Turkey says Serb move to start quitting Bosnia's key institutions "dangerous"

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Turkish Foreign Minister Mevlut Cavusoglu speaks during a joint news conference with his Greek counterpart Nikos Dendias at the Ministry of Foreign Affairs in Athens, Greece, May 31, 2021. REUTERS/Costas Baltas

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ANKARA, Dec 13 (Reuters) - A vote by Serb lawmakers to start pulling their autonomous Serb Republic out of Bosnia's armed forces, judiciary, and tax system is "wrong, dangerous" and could threaten regional stability, Turkish Foreign Minister Mevlut Cavusoglu said on Monday.

His comments came after Germany's new government called on the European Union to impose sanctions on Bosnian Serb leader Milorad Dodik over the decision.

Last week's non-binding motion is meant to pave the way for secession from Bosnia, which was split into two autonomous regions - the Serb Republic and the Federation, dominated by Bosniaks and Croats - after its 1992-1995 war. read more

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The three institutions represent the key pillars of joint security, rule of law and the economic system.

"The environment of stability established in the Balkans for 30 years is under serious risk," Cavusoglu told the Turkish parliament. "The decision taken by parliament of the Serb Republic entity of Bosnia and Herzegovina is wrong, dangerous, and against the constitution."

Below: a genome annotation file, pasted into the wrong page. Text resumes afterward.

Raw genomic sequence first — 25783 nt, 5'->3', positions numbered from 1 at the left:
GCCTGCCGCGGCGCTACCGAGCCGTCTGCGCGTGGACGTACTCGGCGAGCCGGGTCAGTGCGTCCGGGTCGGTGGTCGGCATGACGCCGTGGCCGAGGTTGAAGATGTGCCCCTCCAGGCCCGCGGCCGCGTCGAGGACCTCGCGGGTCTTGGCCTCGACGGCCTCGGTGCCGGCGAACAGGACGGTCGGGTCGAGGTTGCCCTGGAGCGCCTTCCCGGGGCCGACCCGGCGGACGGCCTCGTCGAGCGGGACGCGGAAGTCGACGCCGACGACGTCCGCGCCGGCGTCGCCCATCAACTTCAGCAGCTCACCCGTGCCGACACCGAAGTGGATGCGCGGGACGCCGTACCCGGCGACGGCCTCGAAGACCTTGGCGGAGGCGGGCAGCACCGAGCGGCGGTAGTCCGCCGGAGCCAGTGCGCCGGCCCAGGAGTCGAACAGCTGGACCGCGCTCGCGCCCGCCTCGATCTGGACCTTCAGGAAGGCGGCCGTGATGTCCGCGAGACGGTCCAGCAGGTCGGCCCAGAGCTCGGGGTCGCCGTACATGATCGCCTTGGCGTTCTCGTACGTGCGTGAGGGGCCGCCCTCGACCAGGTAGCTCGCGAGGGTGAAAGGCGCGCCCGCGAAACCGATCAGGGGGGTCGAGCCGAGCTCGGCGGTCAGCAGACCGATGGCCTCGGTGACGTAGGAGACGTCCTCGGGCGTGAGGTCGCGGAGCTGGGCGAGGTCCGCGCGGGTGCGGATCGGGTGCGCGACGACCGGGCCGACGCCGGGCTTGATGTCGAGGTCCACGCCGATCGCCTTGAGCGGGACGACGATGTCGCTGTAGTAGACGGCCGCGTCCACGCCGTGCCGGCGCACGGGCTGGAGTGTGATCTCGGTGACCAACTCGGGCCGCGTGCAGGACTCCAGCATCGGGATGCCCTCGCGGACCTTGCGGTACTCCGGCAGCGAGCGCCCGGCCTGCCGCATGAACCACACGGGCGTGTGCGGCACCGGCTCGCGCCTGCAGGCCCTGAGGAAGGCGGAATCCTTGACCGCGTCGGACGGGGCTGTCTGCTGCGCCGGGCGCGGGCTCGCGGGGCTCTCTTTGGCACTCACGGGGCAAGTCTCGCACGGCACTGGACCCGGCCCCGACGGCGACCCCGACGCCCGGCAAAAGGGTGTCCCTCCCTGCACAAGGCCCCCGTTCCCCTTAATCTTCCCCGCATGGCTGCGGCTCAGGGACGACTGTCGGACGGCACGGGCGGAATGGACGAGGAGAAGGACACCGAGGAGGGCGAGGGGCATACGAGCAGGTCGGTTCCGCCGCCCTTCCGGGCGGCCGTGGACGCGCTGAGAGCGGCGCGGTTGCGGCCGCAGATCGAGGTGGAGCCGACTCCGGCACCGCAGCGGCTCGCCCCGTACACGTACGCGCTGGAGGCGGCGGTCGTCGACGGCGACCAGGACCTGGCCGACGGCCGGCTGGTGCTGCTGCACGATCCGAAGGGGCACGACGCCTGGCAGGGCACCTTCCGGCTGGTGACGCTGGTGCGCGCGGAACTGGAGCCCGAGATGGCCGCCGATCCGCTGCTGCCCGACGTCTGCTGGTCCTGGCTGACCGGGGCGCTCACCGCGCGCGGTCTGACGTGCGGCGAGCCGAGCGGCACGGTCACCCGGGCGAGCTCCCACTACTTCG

Mostly Muslim Turkey has strong ties with Bosnia. President Tayyip Erdogan has often praised Bosnia's wartime leader, Alija Izetbegovic, while forming friendly relations with Bosnia's tripartite inter-ethnic presidency.

Turkey's foreign ministry had already voiced concern about the vote, at the weekend urging "those who will bear the responsibility of harming peace and prosperity to abide by the constitutional and legal framework and resort to dialogue".

Dodik wants to roll back on all reforms made after the war and return to the 1995 constitution, under which the state was represented by basic institutions only while all powers belonged to the regions.

Bosnia's opposition leaders warned the moves may lead the Serb Republic into a new war.

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Reporting by Tuvan Gumrukcu; Editing by Catherine Evans

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